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Open Source content management systems


CONTENT MANAGEMENT systems facilitate the building/maintenance of dynamic web sites/portals/blogs. This week NetSpeak takes a look at the various open-source content management systems.

Thanks to the availability of content management systems, creating a feature-rich web site by a person/organisation is no more a skill-intensive job done by trained professionals. A content management system enables an author to create/alter/edit/delete content on a web page without any HTML or other web skills. Generally CMS tools come packed with many ready-made applications that include discussion board, user management, poll facility, search engine and chat module. Another highlight of these tools is the availability of the web-based data entry interface that allows the content author to directly feed the relevant content.

As with other areas on the Net, in CMS also, the open-source movement has a spectacular hold. Its widespread popularity has led to several open-source CMS programs with varying features. An obvious advantage here is that as the source code is freely available, one can customise a site to any extent.

Most of the open-source CMS programs are written in PHP/ PERL and run in the LAMP (Linux, Apache, MySQL, PHP/PERL) environment. That is, with minimum knowledge of such web scripting languages as PHP and PERL and access to a web server with database support, one can launch a web site in a few minutes.

Another point worth noting is that the installation requirements/procedures of almost all open source CMS tools follow a common pattern. In most cases, you need to run a set-up script, which will prompt you to provide such parameters as database name, password and the like. For example, to build a web site with the free CMS package, phpWebsite (http://phpwebsite.appstate.edu), after extracting the archive to a directory under the web server's document root, run the set-up script, which will take you to a few input forms and ultimately the site. That is, you will have your site with all the features ready in a few minutes and to achieve this you need not be a highly skilled web technician.

As already mentioned, numerous open-source CMS tools are in place. Plone (http://www.plone.org/), PHPNuke (http://www.phpnuke. com), Postnuke (http://www.postnuke.com/) are a few examples. This abundance of choice presents a challenge to the netizen. Of course, he can download each one of them and test for suitability. But this is a cumbersome and time-consuming process. So, we need a service that steers a person/organisation in the direction of choosing the right CMS tool. This is where the on-line service, opensourceCMS, which provides the opportunity to test different CMS tools from anywhere on the web, becomes significant.

OpensourceCMS

OpensourceCMS (http://www. open sourcecms.com/) is an on-line service created to give the user a chance to experiment with "some of the best php/mysql based free and open source software systems in the world". The service features more than thirty powerful CMS packages that include Mambo (http://www.mamboserver.com/), phpWebThings (http://www. phpdbform.com/), PrattCMS (http://prattcms.sourceforge.net/), ezPublish (http://www.ez.no/) and XOOPS (http://www.xoops.org).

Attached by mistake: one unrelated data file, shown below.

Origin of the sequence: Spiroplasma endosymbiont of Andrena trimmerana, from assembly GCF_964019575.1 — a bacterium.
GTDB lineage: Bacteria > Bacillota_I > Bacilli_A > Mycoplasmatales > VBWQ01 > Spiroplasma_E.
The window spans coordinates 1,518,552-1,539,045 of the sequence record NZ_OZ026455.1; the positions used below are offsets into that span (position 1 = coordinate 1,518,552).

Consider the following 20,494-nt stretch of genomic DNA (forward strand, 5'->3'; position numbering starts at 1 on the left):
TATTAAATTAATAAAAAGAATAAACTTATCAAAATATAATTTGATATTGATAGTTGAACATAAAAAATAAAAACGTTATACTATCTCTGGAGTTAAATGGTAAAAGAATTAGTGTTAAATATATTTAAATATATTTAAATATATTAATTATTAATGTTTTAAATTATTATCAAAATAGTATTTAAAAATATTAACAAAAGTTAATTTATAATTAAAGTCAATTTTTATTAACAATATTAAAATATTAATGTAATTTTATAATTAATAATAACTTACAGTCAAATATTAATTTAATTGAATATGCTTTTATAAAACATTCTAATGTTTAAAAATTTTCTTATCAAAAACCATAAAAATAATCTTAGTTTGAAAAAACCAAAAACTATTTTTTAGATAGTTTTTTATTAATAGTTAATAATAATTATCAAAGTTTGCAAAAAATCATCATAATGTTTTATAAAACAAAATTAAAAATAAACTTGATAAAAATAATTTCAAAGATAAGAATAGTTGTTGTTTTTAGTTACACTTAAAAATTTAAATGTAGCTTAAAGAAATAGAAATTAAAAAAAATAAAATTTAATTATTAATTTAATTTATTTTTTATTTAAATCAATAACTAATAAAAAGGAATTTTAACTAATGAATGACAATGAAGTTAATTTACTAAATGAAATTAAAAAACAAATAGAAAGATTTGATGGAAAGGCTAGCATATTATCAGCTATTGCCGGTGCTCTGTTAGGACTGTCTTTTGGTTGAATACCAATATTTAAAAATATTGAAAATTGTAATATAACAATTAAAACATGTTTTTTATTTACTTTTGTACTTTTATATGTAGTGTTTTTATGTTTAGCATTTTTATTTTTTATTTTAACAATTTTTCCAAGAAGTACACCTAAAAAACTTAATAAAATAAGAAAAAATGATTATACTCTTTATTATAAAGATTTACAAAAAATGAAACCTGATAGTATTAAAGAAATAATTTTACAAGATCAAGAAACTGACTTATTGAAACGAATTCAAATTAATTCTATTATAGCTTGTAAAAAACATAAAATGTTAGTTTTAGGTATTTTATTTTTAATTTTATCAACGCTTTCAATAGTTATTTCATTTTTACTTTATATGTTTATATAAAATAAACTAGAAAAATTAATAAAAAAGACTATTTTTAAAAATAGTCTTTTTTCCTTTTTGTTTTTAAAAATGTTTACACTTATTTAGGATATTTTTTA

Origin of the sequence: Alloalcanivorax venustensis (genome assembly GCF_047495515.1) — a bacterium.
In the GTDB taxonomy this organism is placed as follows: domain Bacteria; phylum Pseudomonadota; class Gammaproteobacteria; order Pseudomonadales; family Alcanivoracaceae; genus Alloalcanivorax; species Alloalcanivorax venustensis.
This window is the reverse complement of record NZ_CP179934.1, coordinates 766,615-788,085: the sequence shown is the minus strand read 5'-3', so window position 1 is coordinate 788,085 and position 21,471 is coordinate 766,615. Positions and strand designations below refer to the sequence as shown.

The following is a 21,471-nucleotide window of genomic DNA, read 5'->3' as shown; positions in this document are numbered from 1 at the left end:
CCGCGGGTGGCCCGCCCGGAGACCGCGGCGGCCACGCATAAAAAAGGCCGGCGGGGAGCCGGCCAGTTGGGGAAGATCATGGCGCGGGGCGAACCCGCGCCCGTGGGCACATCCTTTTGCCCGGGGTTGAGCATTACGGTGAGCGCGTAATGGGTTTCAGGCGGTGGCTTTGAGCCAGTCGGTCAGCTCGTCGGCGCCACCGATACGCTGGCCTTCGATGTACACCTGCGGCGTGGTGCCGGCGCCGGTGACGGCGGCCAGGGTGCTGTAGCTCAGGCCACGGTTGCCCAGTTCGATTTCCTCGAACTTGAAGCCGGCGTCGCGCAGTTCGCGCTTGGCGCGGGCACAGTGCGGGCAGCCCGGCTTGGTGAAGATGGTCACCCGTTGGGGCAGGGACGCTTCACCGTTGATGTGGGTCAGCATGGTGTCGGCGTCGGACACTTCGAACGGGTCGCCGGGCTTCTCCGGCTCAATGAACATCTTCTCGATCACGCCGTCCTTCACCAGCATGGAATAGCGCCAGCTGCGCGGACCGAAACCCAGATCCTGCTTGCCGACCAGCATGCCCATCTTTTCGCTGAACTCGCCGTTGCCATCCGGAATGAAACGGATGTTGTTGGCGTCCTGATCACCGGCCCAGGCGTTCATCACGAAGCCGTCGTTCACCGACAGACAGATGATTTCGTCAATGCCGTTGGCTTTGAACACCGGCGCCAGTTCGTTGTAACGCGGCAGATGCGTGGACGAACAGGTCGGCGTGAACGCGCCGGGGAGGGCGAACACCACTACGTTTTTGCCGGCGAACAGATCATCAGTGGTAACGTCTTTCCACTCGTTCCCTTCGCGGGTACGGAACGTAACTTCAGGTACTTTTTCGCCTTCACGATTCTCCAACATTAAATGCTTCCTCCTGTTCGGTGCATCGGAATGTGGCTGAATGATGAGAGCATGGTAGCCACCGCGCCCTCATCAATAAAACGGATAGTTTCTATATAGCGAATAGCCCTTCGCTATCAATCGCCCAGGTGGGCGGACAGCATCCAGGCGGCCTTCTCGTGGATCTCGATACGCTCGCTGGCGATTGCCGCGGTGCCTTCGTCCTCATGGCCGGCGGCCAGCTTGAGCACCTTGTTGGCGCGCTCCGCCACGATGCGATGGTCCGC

You can select a tool of your choice and try out its features. The service allows a user log-in to any of the sites hosted at its server as administrator, who can manipulate its various elements in whatever way the user wants.

As the service provides full access to a site built through a specific tool, the user gets an opportunity to test all the features of the tool. This way the service enables him/her to arrive at an appropriate tool that fits his/her needs without having to download/install/configure the various packages one by one.

DNSStuff: an on-line DNS query service

While on the Net, you face situations that require you to know more about a remote server. For example, you may need to locate the IP address of the server whose domain name is known or you may need to get the registration details of a domain name. Sometimes your requirement may be to trace the route through which a message from your machine travels to the target. Tools/services such as Whois, Traceroute and the like enable you to obtain the details mentioned above. In this regard an on-line service that provides a common interface for invoking such services as Whois, Traceroute would be quite handy. The DNSStuff (http://www.dnsstuff.com/), which can be used to accomplish such tasks as obtaining the domain name /IP details, checking the validity of an e-mail address, tracing a packet route and more, is a good example.

Another useful on-line service (brought to this author's notice by the NetSpeak reader S. Srinivasan) worth a trial is the Geobytes `IP address Map lookup service' (http://www.geobytes.com/IpLocator.htm) that can be used to determine the geographical location of an IP address.

Thespoke.net: Microsoft Blogging service

A few weeks ago this column mentioned the on-line news service MSN Newsbot (http://uk.newsbot.msn.com/), which was launched recently by Microsoft. Now this company has entered another popular segment, the blog hosting service, which is currently being led by Blogger (http://www.blogger.com). To start a weblog on the blog hosting service provided by Microsoft, access the link: http://www,thespoke.net and run through the sign-up process.

Beonex communicator

Here is another free open-source, multi-platform browser (Beonex Communicator — http://www.beonex.com/) that loads pages reasonably fast. As the browser comes bundled with a chat program (chatzilla), you can use it for both web browsing and chatting.

J. Murali

Email the author at: murali27@satyam.net.in

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